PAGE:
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Why your favourite brand may be taking a social media break

Another day, another social media platform to post on.

The launch of Threads on 6 July marked the latest major short-form text platform available to social media users, following Twitter, Mastodon and Bluesky – plus a raft of other, smaller competitors.

Like many of us, big companies are struggling to keep up with the number of social media platforms vying for their time and attention. They’re faced with the important choice of which apps to choose, in a market where social media can be an important brand-building tool and enable them to target consumers where they are most active.

For the past decade, It’s been all but required for serious brands to maintain a social media presence, says Nathan Allebach, creative director at Allebach Communications, which has partnered with brands including Utz Snacks and Steak-umm to build out their social media presences.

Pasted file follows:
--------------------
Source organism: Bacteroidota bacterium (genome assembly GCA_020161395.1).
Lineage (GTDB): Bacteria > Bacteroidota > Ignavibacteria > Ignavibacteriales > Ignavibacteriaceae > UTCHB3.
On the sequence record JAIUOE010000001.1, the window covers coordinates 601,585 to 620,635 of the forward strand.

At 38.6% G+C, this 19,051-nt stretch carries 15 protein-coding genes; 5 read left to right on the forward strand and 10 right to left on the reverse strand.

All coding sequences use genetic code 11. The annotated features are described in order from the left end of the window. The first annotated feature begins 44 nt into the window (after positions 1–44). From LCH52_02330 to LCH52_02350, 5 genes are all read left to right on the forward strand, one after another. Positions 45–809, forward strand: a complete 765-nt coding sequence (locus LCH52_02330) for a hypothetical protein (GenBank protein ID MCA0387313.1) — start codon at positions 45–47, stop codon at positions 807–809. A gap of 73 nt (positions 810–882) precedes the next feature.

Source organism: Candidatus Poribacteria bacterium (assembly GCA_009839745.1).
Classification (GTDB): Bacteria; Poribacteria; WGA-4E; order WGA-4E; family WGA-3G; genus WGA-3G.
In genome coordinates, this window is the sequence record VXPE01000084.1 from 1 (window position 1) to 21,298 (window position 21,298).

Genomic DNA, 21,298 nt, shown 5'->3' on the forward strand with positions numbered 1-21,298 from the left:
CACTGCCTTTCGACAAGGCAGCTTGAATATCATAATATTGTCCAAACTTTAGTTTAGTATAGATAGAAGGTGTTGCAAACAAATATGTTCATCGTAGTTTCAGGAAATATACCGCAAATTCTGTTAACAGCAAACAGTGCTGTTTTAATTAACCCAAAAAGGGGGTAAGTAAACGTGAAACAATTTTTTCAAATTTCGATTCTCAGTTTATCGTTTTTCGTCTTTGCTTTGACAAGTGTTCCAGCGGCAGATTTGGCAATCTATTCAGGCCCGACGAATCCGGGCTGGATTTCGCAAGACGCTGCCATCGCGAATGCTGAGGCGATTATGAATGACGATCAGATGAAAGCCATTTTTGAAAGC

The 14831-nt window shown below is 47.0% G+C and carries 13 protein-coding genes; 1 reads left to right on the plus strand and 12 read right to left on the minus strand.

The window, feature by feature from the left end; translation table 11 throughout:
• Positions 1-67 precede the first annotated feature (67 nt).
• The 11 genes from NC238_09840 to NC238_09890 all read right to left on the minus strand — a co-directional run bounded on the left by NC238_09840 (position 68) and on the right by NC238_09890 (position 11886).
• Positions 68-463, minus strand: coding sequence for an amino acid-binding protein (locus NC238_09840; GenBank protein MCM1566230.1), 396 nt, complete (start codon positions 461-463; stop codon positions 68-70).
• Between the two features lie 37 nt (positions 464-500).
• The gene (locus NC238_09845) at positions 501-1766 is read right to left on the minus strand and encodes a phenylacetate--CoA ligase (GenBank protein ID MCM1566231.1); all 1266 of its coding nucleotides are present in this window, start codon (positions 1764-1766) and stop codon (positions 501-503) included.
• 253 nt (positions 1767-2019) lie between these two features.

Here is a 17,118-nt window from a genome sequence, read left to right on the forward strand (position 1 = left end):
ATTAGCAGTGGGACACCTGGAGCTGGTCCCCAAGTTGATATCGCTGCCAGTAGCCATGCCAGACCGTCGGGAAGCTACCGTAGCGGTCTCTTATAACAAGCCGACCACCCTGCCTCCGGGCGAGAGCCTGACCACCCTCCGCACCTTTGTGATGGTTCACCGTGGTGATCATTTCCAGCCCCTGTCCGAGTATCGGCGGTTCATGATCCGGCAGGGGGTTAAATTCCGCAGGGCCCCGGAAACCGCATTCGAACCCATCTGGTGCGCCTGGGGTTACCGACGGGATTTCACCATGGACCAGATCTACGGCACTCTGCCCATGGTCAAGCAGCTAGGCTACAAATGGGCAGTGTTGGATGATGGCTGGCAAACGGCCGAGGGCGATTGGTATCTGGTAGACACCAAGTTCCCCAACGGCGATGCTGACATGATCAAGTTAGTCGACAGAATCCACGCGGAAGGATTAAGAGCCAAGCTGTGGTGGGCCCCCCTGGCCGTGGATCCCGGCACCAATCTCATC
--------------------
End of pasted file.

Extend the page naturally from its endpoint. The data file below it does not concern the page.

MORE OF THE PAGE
Not only is it a major avenue to meet consumers, but social media is also a key contributor for brand discovery – which companies hope will translate into sales across generations of shoppers.

Yet instead of scrambling to claim digital real estate across all these newly emerging platforms, some companies are choosing to be more judicious about which platforms they choose to join. In some cases, they’re learning from brands who jumped the social media ship years ago.

Bullying and polarisation

One of the first large brands to make the move was Lush Cosmetics, which in November 2021 decided to stop posting on social media platforms controlled by Meta, the parent company of Facebook, Instagram and WhatsApp.

The beauty company initially dropped off the platforms in 2019, due to concerns about fighting with ever-changing social media algorithms as well as the company’s worry about the potentially negative impact of social media on young people.

“We are a social brand, and community has been key for us,” says Annabelle Baker, Lush’s global brand director. “When we joined social media, Facebook and those platforms were everything we were looking for initially: they were direct links to the communities.”


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